It shouldn’t come as much of a surprise, but Facebook knows a lot about you.
And while the information it collects about you isn’t exactly in the safest of hands, it could give mental health care professionals a huge leg up in predicting your future mental well-being — if you’re willing to hand over your login information.
In research published this week Proceedings of the National Academy of Sciences, scientists at the University of Pennsylvania described how they were able to determine whether a particular Facebook user is likely to become depressed in the future, simply by analyzing their status updates.
Wired reports that the researchers used machine learning algorithms to analyze almost half a million Facebook posts — spanning a period of seven years — by 684 willing patients at a Philadelphia emergency ward.
“We’re increasingly understanding that what people do online is a form of behavior we can read with machine learning algorithms, the same way we can read any other kind of data in the world,” UPenn psychologist Johannes Eichstaedt told the magazine.
The algorithms looked for markers of depression in the patients’ posts, and found that depressed individuals used more first-person language — a finding in line with many previous studies. The algorithm got so good at catching those markers that it could predict if a Facebook user was depressed up to three months prior to a formal diagnosis by a health care professional.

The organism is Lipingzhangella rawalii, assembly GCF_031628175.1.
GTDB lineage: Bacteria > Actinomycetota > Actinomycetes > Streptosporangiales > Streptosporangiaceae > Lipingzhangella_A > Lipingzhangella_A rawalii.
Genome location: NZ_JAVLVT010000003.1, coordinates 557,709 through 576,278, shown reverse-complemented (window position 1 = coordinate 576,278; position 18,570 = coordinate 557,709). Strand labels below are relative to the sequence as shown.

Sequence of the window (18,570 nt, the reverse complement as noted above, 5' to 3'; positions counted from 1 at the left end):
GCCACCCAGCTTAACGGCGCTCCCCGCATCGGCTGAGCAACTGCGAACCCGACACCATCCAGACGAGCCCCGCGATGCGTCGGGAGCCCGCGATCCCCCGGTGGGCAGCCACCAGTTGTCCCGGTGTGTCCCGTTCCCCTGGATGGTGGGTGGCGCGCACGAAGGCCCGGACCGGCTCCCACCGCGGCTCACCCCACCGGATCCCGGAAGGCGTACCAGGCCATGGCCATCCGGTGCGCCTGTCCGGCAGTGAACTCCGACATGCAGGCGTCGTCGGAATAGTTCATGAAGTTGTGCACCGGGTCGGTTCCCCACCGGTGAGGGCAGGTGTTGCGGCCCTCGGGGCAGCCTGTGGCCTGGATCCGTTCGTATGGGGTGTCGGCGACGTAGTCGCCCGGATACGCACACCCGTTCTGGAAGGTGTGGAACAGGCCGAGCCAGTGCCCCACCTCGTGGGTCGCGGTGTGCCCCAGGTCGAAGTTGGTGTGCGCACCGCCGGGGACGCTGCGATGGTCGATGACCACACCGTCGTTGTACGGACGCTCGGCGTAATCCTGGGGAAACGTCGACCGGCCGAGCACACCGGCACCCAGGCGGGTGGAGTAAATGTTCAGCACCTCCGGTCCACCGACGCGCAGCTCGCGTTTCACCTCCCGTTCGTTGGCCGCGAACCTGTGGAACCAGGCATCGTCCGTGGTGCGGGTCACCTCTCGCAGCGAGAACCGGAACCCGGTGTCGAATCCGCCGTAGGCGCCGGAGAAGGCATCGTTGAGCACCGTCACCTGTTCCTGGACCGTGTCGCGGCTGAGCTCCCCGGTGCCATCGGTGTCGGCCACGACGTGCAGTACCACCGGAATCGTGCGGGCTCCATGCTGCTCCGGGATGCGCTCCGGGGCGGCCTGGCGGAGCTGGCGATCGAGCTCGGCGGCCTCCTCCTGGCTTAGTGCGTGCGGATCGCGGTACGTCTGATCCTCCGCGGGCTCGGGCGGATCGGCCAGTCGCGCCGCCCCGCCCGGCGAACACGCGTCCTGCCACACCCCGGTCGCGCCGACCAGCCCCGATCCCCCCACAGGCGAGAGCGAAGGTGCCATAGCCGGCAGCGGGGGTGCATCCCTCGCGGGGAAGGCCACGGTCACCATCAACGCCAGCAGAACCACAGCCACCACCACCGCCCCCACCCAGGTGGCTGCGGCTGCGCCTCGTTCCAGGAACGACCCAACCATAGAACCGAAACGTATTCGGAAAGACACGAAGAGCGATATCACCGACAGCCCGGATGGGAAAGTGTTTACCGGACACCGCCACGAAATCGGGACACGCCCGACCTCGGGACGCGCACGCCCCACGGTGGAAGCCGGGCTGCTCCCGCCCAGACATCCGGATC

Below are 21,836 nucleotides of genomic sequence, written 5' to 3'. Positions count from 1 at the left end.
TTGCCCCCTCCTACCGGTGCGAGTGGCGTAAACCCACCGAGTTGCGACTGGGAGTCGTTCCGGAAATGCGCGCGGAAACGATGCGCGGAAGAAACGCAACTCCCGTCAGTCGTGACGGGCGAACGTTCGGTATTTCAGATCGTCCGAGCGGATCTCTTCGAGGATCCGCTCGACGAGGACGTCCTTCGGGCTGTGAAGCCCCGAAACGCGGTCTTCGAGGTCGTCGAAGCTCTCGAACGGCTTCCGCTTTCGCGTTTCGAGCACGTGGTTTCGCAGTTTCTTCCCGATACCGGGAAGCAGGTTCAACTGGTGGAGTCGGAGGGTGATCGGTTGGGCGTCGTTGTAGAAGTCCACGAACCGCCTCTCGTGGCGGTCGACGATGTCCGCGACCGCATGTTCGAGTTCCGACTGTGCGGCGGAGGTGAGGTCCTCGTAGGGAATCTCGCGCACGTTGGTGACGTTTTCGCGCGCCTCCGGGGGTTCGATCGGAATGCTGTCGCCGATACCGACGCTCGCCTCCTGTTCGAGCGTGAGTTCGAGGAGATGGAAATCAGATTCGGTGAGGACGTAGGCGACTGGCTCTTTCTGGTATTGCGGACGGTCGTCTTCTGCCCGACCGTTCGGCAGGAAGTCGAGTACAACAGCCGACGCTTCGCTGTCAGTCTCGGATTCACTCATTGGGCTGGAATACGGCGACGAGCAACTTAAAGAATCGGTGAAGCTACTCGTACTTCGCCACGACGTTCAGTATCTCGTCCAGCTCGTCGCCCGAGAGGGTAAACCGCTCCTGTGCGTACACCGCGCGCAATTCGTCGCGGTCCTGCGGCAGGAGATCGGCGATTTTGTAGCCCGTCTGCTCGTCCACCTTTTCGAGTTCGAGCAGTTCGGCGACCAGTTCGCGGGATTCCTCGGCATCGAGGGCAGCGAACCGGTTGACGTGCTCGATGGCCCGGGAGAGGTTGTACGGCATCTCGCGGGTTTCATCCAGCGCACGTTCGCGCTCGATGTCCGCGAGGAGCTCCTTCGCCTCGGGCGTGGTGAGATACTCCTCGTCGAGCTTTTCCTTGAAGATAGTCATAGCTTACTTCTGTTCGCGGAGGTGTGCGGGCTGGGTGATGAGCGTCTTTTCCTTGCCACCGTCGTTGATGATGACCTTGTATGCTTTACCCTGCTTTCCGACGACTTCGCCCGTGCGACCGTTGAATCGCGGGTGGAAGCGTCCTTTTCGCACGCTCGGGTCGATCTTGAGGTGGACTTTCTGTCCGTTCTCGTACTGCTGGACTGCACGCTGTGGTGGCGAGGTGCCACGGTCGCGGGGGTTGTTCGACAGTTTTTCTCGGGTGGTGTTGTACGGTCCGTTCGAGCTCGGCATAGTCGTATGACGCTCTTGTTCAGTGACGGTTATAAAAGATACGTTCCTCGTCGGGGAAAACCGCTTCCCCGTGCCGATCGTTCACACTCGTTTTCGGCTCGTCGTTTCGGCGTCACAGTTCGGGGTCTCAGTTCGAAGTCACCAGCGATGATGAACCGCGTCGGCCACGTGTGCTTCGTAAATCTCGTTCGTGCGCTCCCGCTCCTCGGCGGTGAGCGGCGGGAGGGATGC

The Human Touch
For now, take these results with a grain of salt — this won’t ever be a substitute for human psychologists, because there are far too many variables. But social media information — along with heart rates or sleep data collected by fitness trackers — could be a powerful tool to catch mental health problems early on.
That is, if we’re willing to share that kind of information with them in the first place.
Read More: Your Facebook Posts Can Reveal If You’re Depressed [Wired]
More on mental health and social media: Instagram is Trying to Make Users Feel Better Without Scaring Them Off